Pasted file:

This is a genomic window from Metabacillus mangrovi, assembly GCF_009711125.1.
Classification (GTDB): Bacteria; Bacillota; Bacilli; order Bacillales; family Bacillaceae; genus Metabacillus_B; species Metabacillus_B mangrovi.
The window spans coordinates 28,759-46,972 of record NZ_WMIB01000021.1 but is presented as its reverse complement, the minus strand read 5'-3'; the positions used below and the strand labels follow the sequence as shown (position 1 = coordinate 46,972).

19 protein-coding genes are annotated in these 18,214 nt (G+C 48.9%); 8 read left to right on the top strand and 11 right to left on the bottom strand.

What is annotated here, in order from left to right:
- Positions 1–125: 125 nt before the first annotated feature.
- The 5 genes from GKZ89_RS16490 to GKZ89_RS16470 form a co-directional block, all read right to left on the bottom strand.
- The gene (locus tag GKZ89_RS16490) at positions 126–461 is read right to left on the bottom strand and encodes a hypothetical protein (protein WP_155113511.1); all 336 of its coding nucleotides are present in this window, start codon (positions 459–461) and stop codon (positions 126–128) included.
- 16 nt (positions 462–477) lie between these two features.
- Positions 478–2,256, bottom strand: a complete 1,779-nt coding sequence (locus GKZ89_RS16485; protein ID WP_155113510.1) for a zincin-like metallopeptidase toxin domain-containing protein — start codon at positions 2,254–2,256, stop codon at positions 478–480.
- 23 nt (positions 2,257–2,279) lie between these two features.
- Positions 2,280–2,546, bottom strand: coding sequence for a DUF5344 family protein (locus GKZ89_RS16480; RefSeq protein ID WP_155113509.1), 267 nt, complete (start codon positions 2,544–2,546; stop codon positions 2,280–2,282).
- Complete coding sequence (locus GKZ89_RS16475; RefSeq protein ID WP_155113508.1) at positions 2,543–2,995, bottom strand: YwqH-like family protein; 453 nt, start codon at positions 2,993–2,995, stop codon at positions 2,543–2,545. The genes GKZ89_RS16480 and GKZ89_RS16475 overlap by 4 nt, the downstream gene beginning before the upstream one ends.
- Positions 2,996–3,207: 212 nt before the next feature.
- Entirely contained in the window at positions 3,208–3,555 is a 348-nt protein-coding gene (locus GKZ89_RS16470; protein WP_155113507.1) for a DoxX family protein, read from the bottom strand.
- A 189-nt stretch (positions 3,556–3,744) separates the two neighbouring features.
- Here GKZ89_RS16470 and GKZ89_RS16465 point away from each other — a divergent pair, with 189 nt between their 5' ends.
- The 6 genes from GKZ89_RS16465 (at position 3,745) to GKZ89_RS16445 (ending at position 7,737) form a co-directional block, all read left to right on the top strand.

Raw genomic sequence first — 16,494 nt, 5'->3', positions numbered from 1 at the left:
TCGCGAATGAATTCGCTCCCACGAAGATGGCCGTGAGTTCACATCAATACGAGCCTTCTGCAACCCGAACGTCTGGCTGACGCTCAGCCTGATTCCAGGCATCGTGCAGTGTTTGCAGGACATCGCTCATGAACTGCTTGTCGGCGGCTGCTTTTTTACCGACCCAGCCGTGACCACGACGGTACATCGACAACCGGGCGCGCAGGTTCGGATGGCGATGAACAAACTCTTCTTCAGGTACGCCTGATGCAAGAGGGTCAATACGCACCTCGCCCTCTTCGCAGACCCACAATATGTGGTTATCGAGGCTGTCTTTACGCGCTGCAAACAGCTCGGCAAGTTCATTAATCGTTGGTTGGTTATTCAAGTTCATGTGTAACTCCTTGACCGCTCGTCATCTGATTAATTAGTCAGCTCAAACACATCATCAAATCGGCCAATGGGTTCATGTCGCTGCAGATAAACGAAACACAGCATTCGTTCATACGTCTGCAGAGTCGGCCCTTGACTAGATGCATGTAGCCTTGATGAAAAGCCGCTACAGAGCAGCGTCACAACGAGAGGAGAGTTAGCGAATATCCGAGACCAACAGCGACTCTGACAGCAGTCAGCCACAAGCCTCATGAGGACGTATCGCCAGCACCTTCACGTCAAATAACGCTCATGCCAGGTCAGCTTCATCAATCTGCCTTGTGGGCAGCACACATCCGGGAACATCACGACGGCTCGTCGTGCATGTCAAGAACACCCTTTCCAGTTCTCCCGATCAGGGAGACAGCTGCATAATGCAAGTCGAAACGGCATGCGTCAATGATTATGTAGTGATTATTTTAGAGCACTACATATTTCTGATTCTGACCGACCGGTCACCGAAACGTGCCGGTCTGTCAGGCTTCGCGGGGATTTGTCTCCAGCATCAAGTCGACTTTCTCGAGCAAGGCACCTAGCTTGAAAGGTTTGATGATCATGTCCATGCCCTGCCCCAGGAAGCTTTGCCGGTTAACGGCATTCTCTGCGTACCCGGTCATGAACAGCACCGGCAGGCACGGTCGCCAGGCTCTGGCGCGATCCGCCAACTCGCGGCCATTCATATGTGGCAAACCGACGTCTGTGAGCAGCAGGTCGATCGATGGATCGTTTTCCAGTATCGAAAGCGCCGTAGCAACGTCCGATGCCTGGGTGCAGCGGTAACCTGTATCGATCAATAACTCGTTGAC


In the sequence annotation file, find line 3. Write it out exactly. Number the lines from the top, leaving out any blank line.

The window spans coordinates 28,759-46,972 of record NZ_WMIB01000021.1 but is presented as its reverse complement, the minus strand read 5'-3'; the positions used below and the strand labels follow the sequence as shown (position 1 = coordinate 46,972).